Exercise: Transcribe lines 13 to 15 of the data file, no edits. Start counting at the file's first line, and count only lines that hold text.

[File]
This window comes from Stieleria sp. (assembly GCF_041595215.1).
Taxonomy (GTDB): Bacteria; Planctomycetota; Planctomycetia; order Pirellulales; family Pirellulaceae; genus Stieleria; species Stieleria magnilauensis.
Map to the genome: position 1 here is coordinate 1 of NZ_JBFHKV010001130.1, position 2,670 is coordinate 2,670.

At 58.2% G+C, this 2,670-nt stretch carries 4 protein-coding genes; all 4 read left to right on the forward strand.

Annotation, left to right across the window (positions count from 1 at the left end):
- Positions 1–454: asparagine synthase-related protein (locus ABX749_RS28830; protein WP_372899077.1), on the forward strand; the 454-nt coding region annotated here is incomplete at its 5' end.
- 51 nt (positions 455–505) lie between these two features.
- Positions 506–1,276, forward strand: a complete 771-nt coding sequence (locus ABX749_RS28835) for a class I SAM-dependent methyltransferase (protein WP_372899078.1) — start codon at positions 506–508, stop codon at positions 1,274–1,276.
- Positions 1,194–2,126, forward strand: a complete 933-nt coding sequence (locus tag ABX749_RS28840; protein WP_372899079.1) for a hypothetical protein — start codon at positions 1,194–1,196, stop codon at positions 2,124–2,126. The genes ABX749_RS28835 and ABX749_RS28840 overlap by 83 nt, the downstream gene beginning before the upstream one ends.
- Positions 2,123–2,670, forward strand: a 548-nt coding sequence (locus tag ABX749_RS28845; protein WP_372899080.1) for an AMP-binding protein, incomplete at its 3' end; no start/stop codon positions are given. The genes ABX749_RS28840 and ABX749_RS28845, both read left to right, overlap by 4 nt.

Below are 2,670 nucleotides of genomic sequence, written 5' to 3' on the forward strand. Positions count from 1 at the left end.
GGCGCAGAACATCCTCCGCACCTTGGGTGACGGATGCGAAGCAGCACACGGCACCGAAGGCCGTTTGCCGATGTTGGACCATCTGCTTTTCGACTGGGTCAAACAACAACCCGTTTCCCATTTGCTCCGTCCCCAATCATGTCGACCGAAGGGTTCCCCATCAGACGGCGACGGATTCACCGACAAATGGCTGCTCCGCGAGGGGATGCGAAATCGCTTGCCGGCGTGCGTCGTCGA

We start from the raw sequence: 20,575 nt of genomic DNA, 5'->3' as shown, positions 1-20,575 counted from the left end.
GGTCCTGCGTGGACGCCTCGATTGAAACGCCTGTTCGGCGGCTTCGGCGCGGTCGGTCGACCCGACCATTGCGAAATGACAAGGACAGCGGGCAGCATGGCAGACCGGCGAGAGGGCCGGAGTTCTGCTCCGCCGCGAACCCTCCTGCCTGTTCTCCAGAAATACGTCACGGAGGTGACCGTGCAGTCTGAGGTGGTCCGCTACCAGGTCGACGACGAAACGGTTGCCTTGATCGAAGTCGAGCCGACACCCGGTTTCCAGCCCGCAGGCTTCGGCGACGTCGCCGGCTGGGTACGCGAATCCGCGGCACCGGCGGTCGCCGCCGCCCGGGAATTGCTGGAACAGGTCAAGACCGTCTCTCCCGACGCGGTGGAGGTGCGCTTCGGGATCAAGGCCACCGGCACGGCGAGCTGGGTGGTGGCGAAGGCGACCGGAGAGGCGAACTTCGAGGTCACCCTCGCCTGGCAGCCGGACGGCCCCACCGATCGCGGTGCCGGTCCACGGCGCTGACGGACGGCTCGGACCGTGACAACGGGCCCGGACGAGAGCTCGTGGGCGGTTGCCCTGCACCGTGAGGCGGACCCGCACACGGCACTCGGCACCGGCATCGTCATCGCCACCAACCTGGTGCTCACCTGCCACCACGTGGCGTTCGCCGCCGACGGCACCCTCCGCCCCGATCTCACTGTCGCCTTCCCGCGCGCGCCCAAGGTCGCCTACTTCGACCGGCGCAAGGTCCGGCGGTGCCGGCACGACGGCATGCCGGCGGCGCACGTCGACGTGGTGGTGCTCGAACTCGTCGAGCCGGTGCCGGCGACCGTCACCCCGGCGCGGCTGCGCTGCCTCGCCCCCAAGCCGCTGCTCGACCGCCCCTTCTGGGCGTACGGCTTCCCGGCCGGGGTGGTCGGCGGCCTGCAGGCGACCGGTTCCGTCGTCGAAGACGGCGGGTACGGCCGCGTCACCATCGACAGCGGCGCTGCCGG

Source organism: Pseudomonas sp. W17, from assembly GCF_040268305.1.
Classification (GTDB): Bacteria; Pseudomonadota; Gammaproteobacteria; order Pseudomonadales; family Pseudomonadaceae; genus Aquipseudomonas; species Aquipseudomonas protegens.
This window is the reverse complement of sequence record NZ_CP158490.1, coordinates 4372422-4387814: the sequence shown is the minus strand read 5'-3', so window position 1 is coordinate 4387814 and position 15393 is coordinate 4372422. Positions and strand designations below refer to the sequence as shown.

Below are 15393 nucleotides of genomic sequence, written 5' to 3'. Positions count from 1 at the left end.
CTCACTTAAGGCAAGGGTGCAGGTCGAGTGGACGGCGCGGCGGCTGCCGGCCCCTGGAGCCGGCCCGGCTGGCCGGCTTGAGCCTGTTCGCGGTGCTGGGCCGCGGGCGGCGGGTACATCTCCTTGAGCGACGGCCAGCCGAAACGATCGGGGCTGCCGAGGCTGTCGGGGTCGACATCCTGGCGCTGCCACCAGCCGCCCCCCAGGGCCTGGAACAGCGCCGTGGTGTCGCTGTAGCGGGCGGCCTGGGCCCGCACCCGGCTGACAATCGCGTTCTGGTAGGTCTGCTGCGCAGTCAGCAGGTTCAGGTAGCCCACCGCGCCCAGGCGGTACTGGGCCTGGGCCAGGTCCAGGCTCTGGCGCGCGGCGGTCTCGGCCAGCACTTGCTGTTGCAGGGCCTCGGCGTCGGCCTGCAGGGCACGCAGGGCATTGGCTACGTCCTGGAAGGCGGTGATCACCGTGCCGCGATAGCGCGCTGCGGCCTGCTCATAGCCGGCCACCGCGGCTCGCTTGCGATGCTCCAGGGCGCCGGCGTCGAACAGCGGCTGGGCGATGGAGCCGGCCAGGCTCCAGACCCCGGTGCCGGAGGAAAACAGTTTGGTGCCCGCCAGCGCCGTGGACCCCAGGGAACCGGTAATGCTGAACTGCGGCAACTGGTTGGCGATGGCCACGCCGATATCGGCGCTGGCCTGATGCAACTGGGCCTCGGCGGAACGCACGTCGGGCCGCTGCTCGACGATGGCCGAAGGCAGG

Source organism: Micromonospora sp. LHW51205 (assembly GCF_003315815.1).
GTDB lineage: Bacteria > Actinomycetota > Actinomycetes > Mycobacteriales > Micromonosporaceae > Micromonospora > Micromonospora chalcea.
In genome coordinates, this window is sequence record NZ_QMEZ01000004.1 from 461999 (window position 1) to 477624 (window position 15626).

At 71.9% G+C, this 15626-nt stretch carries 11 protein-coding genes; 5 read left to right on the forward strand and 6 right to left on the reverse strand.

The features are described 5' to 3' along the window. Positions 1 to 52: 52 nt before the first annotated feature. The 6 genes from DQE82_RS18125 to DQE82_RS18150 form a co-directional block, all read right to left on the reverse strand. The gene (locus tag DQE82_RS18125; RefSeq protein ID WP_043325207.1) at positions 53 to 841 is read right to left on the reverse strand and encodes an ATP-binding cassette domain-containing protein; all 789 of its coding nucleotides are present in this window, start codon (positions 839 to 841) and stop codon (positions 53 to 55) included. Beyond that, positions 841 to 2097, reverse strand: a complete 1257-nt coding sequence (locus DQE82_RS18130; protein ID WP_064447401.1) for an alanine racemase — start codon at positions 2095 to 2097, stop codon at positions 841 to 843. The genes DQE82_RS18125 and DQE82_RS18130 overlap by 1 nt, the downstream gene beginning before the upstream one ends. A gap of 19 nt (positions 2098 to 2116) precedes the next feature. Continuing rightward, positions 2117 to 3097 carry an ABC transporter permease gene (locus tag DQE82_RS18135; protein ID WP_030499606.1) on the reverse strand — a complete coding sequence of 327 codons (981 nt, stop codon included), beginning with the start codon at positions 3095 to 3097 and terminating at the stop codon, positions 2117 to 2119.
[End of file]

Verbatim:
We start from the raw sequence: 20,575 nt of genomic DNA, 5'->3' as shown, positions 1-20,575 counted from the left end.
GGTCCTGCGTGGACGCCTCGATTGAAACGCCTGTTCGGCGGCTTCGGCGCGGTCGGTCGACCCGACCATTGCGAAATGACAAGGACAGCGGGCAGCATGGCAGACCGGCGAGAGGGCCGGAGTTCTGCTCCGCCGCGAACCCTCCTGCCTGTTCTCCAGAAATACGTCACGGAGGTGACCGTGCAGTCTGAGGTGGTCCGCTACCAGGTCGACGACGAAACGGTTGCCTTGATCGAAGTCGAGCCGACACCCGGTTTCCAGCCCGCAGGCTTCGGCGACGTCGCCGGCTGGGTACGCGAATCCGCGGCACCGGCGGTCGCCGCCGCCCGGGAATTGCTGGAACAGGTCAAGACCGTCTCTCCCGACGCGGTGGAGGTGCGCTTCGGGATCAAGGCCACCGGCACGGCGAGCTGGGTGGTGGCGAAGGCGACCGGAGAGGCGAACTTCGAGGTCACCCTCGCCTGGCAGCCGGACGGCCCCACCGATCGCGGTGCCGGTCCACGGCGCTGACGGACGGCTCGGACCGTGACAACGGGCCCGGACGAGAGCTCGTGGGCGGTTGCCCTGCACCGTGAGGCGGACCCGCACACGGCACTCGGCACCGGCATCGTCATCGCCACCAACCTGGTGCTCACCTGCCACCACGTGGCGTTCGCCGCCGACGGCACCCTCCGCCCCGATCTCACTGTCGCCTTCCCGCGCGCGCCCAAGGTCGCCTACTTCGACCGGCGCAAGGTCCGGCGGTGCCGGCACGACGGCATGCCGGCGGCGCACGTCGACGTGGTGGTGCTCGAACTCGTCGAGCCGGTGCCGGCGACCGTCACCCCGGCGCGGCTGCGCTGCCTCGCCCCCAAGCCGCTGCTCGACCGCCCCTTCTGGGCGTACGGCTTCCCGGCCGGGGTGGTCGGCGGCCTGCAGGCGACCGGTTCCGTCGTCGAAGACGGCGGGTACGGCCGCGTCACCATCGACAGCGGCGCTGCCGG

Source organism: Pseudomonas sp. W17, from assembly GCF_040268305.1.